Now we were running through downtown and soon we ended up on the boardwalk. The first portion of the boardwalk wound along the coast, next to stores and restaurants. There was a lot of crowd support here, which was nice since there hadn’t been a lot in the beginning. I remember running by and feeling strong and good. My pace on my Garmin kept showing me that I was in the high 7s, low 8s and I knew I’d achieve my goal. Mile 4 was a 8:21 pace, slightly slower most likely due to the aid station. As we wound through Shoreline Park, mile 5 showed 8:32. I was feeling great and really enjoying myself. Time to pick it up!
Around mile 6 is when we passed through the start area. Spectators lined the streets cheering us on. We were just about halfway and now it was time to run down the sand-lined boardwalk and then loop up into the street that parallels the ocean and run back. When I looked down at my watch at mile 6.55, the halfway point, I was at exactly 55 minutes, meaning that I would have to negative split in order to achieve sub-1:50 glory. At this point, I was feeling really good and told myself that this race would be like the La Jolla Half where I felt good the whole time and then picked it up at the end to negative split.
So I revved it up a notch and the mile 6 split came out to 8:22. Not bad but not great. I was hoping for something sub 8:15. I got in the zone and focused on my form – quick leg turnover, relaxed face and upper body. I reminded myself to take a look around and enjoy the sights, but also kept focus on my pace. Mile 7 – 8:24. Grr! Mile 8 I really picked it up. My watch was telling me I was in the high 7s, low 8s. However, there was also this random aid station during mile 8 that required me to veer quite a bit off the path. I had planned to take half a Gu at this station too but it came out of no where and I wad distracted by a guy who had started to make conversation about Ironman because of my hat.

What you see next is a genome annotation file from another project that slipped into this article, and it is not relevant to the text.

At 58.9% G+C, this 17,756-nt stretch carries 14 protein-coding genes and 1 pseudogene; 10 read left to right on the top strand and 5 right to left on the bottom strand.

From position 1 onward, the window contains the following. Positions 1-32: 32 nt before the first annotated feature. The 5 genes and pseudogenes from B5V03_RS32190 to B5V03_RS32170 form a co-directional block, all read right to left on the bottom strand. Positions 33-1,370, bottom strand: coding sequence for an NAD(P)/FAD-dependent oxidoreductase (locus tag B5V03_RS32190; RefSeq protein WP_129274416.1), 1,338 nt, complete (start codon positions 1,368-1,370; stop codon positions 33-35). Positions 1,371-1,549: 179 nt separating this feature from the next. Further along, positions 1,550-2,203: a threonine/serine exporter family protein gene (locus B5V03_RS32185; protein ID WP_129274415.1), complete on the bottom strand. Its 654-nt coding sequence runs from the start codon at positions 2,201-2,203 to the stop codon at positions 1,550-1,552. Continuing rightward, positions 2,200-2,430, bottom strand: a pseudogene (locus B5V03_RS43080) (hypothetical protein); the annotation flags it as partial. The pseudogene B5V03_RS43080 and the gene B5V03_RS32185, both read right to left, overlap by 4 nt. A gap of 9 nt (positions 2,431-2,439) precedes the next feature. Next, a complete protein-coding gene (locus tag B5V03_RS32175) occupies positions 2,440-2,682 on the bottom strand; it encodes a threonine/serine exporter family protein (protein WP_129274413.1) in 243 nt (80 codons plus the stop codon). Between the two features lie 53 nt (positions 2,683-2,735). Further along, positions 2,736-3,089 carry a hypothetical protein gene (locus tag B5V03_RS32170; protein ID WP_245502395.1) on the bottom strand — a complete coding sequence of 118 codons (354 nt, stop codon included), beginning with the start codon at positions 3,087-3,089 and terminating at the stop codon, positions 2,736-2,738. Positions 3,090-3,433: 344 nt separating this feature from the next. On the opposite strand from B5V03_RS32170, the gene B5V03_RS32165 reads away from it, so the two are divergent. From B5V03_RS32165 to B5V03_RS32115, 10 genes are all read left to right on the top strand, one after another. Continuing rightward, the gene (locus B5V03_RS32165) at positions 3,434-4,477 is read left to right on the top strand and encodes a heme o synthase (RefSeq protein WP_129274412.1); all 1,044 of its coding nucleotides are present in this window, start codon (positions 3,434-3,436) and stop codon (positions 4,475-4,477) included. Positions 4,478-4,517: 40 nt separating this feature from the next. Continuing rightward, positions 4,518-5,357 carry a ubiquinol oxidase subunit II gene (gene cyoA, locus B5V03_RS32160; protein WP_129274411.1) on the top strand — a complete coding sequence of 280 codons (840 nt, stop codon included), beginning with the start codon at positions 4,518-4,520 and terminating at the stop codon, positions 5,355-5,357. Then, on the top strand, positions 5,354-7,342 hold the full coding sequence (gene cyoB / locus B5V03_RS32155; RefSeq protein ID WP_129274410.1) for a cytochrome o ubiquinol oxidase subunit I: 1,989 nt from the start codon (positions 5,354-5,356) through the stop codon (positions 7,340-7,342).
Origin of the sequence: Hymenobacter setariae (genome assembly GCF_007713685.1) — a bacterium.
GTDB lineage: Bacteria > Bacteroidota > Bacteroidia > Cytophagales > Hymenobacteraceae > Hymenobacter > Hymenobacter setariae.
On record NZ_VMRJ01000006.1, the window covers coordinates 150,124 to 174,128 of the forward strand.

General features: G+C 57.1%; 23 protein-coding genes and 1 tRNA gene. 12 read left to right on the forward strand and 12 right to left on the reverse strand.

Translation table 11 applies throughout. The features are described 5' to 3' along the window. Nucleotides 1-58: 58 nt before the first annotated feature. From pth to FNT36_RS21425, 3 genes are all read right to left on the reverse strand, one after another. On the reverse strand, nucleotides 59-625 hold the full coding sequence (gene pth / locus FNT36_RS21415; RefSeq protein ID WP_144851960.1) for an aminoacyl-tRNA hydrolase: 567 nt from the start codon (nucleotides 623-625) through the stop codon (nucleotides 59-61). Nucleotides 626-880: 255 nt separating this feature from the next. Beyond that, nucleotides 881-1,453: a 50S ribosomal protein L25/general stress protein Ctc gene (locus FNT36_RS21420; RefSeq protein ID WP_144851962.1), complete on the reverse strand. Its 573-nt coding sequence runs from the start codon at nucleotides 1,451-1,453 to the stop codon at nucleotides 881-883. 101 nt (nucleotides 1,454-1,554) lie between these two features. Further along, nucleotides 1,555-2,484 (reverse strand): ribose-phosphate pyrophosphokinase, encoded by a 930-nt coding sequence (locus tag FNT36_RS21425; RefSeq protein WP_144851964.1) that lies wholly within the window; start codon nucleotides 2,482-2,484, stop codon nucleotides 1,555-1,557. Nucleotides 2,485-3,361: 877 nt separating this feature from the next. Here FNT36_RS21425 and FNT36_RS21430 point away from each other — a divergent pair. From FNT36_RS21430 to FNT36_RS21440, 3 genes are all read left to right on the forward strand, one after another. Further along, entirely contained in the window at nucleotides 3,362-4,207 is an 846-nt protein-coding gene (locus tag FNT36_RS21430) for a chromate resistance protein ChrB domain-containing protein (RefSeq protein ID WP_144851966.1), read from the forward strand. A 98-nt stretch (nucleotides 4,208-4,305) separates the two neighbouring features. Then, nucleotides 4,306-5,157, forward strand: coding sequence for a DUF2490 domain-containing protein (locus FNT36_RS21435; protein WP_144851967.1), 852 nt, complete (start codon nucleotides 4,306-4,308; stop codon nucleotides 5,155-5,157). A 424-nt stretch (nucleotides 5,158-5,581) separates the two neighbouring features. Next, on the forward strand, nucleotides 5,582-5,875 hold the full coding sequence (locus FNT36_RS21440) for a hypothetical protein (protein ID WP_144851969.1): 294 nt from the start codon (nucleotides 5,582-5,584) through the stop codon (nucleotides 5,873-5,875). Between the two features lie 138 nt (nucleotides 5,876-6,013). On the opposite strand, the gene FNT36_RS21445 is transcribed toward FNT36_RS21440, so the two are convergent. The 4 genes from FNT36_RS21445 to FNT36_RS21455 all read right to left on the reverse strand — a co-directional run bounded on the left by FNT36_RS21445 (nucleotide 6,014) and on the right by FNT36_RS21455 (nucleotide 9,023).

Not only did I miss my chance to Gu (I hate taking Gu without water), suddenly my watch beeped – Mile 8 – 8:28. I was utterly confused. I actually spoke out loud “What the F*ck?!” because I had been seeing high 7s and low 8s on my watch and now it was telling me I ran a 8:28. Another thing that added to my disappointment was the fact that my Garmin had been tracking fairly evenly with the mile markers until this point. When my watch clicked off 8 miles, I was still quite a ways from the 8 mile official sign. I think this was the point where I realized that sub 1:50 was probably not happening.
My body still felt pretty good going into Mile 9, despite my disappointment in my most recent mile. As we climbed a small hill to get off the boardwalk and into a neighborhood around this point, I saw my aunt, uncle, and three cousins, who had come out to support me! I had told my cousin who goes to Cal State Long Beach about the race, but I didn’t actually think she would come. It was a great surprise to not only see her but also four other family members cheering me on! I got a pretty big boost of energy seeing them and picked up the pace again. Right after I saw them, I hit an aid station and took my 2nd Gu down quickly. Mile 9 was 8:22 and as I rounded the final turn and headed back toward the finish line, mile 10 ticked off at 8:23.
I had heard/read that there was an incline around mile 11 and I was expecting it. However, I wasn’t expecting how hard it would seem! My heart rate skyrocketed and suddenly running at my planned sub 8 minute mile seemed impossible. I allowed myself to back off during the incline and coasted down a decline. The mile was 8:28. Sub 1:50 dreams destroyed. At this point, I knew that my only hope was to hold on to a PR. My body suddenly didn’t want to run – my heart rate continued to be extremely high (high 180s). As I started into Mile 12, I wanted to give up. I put the 2nd ear bud into my ear and cranked up the music. Don’t give up.
Ironically, Eminem’s “Til I Collapse” flooded my ears.
“Cause sometimes you just feel tired,
Feel weak, and when you feel weak, you feel like you wanna just give up.
But you gotta search within you, you gotta find that inner strength